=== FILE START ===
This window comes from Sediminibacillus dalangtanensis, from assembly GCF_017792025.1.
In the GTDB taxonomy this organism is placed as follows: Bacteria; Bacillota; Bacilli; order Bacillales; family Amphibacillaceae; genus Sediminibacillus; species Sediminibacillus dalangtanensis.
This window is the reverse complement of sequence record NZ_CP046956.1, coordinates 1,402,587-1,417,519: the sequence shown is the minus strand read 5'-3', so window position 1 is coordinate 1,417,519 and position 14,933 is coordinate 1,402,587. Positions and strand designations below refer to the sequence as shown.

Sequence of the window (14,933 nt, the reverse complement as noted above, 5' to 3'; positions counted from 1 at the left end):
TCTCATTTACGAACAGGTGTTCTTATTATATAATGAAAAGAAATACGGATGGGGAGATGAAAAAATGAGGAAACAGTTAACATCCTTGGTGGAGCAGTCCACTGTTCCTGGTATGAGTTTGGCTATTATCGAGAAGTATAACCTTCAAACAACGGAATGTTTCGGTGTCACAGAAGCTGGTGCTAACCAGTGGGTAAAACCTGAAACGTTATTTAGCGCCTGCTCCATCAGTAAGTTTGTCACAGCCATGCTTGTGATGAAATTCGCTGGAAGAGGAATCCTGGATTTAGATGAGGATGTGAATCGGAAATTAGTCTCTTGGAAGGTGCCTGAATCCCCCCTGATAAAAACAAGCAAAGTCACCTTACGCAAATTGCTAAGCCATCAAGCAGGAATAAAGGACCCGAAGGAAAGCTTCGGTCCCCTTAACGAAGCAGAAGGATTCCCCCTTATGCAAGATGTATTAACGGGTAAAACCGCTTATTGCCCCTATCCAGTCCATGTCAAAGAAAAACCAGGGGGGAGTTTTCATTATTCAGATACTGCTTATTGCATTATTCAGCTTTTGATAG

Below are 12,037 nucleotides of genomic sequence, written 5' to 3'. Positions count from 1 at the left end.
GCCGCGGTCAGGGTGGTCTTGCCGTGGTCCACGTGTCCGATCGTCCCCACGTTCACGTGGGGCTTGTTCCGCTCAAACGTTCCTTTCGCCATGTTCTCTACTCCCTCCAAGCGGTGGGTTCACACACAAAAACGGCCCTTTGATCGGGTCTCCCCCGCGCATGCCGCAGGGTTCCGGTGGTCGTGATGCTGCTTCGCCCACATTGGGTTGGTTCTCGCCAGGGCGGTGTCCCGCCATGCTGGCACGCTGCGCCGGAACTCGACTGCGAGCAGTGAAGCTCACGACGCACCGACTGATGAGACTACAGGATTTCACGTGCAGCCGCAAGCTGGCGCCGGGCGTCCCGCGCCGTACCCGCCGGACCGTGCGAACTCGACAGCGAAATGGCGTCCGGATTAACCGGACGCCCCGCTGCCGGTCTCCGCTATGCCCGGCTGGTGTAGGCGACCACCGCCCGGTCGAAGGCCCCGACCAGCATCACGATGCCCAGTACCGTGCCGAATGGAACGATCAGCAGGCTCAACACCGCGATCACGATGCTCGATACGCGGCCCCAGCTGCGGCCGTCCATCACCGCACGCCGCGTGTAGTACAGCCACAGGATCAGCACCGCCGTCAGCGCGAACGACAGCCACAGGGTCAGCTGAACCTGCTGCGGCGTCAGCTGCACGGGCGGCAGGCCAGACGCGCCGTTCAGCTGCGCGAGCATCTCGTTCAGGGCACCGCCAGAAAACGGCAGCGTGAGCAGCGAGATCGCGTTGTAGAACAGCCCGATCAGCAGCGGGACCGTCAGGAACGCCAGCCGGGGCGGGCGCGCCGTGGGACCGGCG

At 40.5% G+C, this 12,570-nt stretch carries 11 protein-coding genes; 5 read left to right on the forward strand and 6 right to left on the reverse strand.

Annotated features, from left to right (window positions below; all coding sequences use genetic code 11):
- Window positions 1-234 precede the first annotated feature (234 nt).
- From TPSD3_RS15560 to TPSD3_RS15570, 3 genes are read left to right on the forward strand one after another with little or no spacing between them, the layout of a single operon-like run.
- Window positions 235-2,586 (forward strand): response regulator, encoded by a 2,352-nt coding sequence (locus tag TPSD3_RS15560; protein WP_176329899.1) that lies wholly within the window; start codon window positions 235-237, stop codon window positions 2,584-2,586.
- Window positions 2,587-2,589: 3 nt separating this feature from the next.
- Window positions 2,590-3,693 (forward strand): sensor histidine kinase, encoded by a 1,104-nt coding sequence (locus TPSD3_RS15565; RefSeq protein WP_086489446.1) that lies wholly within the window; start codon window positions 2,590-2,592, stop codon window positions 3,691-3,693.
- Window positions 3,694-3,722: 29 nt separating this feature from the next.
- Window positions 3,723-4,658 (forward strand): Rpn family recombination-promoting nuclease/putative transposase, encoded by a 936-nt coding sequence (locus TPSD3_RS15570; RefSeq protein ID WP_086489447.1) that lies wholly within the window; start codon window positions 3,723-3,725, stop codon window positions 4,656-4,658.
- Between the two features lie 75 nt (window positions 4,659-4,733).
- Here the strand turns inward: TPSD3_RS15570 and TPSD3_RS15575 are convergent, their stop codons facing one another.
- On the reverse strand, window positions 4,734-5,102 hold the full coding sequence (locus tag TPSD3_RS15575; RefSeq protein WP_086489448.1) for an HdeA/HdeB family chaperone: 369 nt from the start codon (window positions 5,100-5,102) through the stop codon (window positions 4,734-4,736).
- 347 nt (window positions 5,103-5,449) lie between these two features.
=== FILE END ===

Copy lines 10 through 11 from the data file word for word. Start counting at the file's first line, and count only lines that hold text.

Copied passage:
- Window positions 1-234 precede the first annotated feature (234 nt).
- From TPSD3_RS15560 to TPSD3_RS15570, 3 genes are read left to right on the forward strand one after another with little or no spacing between them, the layout of a single operon-like run.